skip to content

Cambridge Heritage Research Centre


ISDG Label

The Indigenous Studies Discussion Group (ISDG) is a network run out of the University of Cambridge aiming to:

​(1)    To promote scholarship by and about Indigenous Peoples across disciplines and geographies to be a regular feature of the intellectual life of Cambridge.

(2)    To promote the sharing and discussion of insights and ideas pertaining to Indigenous studies across Peoples, disciplines, times and geographies.


About the Group

Indigenous Studies offers crucial insights on various aspects of the human experience spanning across many peoples, disciplines, time periods and places. Overwhelmingly, the field is composed of heavily context-dependent case studies that develop their own theories in their own geographical or disciplinary silos. Thus, it is difficult to stay updated with the work done across the field’s entire range. The Indigenous Studies Discussion Group, founded in 2019, is a group meeting monthly to listen to presentations or panels, read and discuss topics related to Indigenous Studies around the world. In this format we hope to connect the different people working with, involved with and/or interested in Indigenous Studies at the University of Cambridge.

The ISDG has officially become a CRASSH network for the current academic year (2021-2022) and we host termly events on different topics dealing with Indigenous Studies. The ISDG is supported by the Cambridge Heritage Research Centre. In 2020, the ISDG was recognized at the Outstanding Student Contribution to Education Awards run by the  Cambridge Centre for Teaching and Learning with a High Commendation under the Inclusive Practice category:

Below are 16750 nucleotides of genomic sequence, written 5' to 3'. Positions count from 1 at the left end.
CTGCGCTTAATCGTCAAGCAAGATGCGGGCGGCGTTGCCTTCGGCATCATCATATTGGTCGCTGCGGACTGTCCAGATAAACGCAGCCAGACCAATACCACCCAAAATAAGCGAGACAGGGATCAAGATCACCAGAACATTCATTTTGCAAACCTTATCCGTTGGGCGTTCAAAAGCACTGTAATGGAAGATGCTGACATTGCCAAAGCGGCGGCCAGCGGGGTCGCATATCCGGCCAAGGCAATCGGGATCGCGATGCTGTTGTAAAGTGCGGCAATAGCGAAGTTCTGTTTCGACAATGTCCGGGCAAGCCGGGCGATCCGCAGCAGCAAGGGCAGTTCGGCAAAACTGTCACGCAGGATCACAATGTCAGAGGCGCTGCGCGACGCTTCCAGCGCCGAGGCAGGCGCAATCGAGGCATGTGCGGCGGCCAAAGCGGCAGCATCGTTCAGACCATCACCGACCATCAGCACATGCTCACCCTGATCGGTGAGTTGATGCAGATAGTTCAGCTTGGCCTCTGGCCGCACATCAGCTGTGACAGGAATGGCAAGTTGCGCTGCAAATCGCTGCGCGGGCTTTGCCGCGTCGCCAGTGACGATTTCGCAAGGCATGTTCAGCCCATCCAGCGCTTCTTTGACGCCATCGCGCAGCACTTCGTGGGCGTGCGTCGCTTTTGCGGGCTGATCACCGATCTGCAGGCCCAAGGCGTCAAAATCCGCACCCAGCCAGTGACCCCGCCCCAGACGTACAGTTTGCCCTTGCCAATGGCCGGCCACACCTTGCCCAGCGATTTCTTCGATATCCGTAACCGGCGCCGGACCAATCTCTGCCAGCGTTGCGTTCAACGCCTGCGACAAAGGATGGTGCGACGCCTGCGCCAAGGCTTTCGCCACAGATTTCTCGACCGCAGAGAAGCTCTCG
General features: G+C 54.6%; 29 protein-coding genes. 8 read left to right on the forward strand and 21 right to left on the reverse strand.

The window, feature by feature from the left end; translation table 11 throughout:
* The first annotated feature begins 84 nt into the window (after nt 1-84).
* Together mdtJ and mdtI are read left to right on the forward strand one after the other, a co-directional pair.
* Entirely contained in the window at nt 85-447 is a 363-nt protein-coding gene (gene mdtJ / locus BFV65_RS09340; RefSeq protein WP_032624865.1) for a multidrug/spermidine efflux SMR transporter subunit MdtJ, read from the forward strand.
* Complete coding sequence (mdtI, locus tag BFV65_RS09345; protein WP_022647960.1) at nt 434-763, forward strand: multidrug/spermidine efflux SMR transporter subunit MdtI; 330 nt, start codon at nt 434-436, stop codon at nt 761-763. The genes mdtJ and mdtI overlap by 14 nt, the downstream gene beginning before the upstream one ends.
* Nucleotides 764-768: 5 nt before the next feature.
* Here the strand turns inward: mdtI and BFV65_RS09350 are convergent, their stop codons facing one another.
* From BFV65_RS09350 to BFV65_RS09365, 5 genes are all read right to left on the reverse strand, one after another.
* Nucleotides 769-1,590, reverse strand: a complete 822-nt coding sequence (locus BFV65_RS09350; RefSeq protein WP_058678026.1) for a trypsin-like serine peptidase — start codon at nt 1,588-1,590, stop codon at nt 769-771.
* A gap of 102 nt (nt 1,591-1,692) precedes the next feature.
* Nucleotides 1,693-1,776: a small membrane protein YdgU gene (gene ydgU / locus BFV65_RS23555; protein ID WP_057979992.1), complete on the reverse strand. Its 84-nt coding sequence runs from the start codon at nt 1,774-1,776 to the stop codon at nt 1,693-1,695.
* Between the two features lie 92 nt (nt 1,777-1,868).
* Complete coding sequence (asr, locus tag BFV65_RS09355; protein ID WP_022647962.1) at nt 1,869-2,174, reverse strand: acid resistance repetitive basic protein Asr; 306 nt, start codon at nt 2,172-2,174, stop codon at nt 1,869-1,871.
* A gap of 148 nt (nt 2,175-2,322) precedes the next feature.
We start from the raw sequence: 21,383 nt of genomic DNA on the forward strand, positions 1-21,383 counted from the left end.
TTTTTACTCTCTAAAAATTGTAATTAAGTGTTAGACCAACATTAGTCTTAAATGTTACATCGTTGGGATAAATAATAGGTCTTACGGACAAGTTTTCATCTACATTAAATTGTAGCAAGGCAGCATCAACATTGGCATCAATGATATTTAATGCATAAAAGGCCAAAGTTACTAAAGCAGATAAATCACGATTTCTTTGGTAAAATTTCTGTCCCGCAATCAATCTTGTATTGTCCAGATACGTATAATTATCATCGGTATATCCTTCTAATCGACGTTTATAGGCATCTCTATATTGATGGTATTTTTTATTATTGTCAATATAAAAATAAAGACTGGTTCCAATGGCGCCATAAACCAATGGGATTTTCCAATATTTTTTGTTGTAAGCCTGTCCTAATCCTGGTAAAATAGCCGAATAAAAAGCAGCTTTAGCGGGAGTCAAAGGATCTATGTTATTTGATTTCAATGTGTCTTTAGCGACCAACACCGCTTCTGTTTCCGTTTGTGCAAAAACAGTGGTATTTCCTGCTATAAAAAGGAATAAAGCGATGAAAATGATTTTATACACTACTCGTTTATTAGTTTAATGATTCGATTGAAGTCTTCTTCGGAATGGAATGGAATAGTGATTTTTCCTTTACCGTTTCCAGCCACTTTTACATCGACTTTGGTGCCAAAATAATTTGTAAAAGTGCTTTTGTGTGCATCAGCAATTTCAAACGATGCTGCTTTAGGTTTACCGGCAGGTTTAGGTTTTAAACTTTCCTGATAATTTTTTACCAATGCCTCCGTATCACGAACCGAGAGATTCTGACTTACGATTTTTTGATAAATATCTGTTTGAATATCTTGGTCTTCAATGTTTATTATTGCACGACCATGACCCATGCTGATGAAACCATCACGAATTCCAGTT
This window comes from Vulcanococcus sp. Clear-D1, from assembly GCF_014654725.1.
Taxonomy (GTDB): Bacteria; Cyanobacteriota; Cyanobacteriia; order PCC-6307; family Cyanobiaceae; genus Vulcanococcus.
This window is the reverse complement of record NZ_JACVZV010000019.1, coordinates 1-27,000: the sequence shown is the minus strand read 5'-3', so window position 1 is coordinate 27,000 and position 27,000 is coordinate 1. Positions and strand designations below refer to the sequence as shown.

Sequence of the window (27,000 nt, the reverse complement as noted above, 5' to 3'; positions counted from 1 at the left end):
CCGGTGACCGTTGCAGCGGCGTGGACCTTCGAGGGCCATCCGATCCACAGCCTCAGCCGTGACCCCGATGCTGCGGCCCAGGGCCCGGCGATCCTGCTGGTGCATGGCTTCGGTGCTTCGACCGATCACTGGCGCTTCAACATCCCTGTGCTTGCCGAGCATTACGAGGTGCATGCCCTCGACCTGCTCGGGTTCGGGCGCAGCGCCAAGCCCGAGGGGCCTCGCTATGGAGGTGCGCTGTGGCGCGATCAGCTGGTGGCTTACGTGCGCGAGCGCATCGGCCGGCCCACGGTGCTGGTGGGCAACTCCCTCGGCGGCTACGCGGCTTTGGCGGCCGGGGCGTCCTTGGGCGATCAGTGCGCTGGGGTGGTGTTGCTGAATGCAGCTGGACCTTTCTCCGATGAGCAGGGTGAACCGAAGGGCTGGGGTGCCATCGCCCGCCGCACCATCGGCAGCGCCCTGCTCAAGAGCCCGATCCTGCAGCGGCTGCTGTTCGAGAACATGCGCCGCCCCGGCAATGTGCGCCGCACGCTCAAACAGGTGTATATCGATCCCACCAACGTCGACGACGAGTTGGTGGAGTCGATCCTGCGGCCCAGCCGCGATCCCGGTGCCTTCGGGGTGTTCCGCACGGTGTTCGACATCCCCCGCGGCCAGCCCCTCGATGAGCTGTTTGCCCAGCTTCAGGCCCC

You can find out more about our events at our CRASSH website and the ISDG website:

and catch up on past events on our YouTube Channel:



While the term Indigenous is issued in the title for brevity, the group aims to discuss topics relating to groups who identify variously as, for example, First Nations, Adivasi, Aboriginal, Native Nations, Scheduled Tribes, Autochthonous, etc.


Contact the Organisers: 

Oliver Antczak, PhD Student, Archaeology (Heritage) -

Nishant Gokhale, PhD Student, Legal Studies -

Leanne Daly, PhD Student, Archaeology (Heritage) -

If you would like to join our mailing list, or if you would like to suggest future speakers, readings or events, please email one of our organizers.


CHRC Written Logo

The CHRC is a collaboration of six departments. This is symbolized through six stripes in Cambridge Blue in the CHRC logo. The mesh-work arising from the darker stripes represents the collaboration of the CHRC and the heritage field at large.

Follow Us